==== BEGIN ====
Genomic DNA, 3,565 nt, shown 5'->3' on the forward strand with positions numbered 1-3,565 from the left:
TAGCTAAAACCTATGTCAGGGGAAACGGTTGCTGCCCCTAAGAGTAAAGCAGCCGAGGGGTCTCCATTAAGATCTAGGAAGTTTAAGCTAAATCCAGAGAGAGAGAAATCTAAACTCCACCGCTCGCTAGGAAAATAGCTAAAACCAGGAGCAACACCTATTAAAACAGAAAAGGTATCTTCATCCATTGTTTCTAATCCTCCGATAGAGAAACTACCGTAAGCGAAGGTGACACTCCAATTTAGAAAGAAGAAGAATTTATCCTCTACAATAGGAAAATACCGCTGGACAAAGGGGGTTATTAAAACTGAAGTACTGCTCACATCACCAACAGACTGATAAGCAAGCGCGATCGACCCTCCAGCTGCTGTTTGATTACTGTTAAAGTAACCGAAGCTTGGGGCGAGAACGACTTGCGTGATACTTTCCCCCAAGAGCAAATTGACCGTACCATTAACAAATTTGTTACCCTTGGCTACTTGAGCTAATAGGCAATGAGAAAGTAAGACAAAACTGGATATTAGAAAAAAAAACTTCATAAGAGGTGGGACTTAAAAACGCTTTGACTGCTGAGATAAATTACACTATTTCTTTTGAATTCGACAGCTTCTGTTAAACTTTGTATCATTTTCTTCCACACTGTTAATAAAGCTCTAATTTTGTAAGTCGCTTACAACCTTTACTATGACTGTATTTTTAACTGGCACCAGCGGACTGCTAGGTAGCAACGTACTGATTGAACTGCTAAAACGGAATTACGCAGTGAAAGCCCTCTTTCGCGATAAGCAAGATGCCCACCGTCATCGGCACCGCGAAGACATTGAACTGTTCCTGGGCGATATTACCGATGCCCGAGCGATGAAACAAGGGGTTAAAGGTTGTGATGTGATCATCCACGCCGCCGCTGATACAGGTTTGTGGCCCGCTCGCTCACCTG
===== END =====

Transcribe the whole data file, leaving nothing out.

Genomic DNA, 3,565 nt, shown 5'->3' on the forward strand with positions numbered 1-3,565 from the left:
TAGCTAAAACCTATGTCAGGGGAAACGGTTGCTGCCCCTAAGAGTAAAGCAGCCGAGGGGTCTCCATTAAGATCTAGGAAGTTTAAGCTAAATCCAGAGAGAGAGAAATCTAAACTCCACCGCTCGCTAGGAAAATAGCTAAAACCAGGAGCAACACCTATTAAAACAGAAAAGGTATCTTCATCCATTGTTTCTAATCCTCCGATAGAGAAACTACCGTAAGCGAAGGTGACACTCCAATTTAGAAAGAAGAAGAATTTATCCTCTACAATAGGAAAATACCGCTGGACAAAGGGGGTTATTAAAACTGAAGTACTGCTCACATCACCAACAGACTGATAAGCAAGCGCGATCGACCCTCCAGCTGCTGTTTGATTACTGTTAAAGTAACCGAAGCTTGGGGCGAGAACGACTTGCGTGATACTTTCCCCCAAGAGCAAATTGACCGTACCATTAACAAATTTGTTACCCTTGGCTACTTGAGCTAATAGGCAATGAGAAAGTAAGACAAAACTGGATATTAGAAAAAAAAACTTCATAAGAGGTGGGACTTAAAAACGCTTTGACTGCTGAGATAAATTACACTATTTCTTTTGAATTCGACAGCTTCTGTTAAACTTTGTATCATTTTCTTCCACACTGTTAATAAAGCTCTAATTTTGTAAGTCGCTTACAACCTTTACTATGACTGTATTTTTAACTGGCACCAGCGGACTGCTAGGTAGCAACGTACTGATTGAACTGCTAAAACGGAATTACGCAGTGAAAGCCCTCTTTCGCGATAAGCAAGATGCCCACCGTCATCGGCACCGCGAAGACATTGAACTGTTCCTGGGCGATATTACCGATGCCCGAGCGATGAAACAAGGGGTTAAAGGTTGTGATGTGATCATCCACGCCGCCGCTGATACAGGTTTGTGGCCCGCTCGCTCACCTG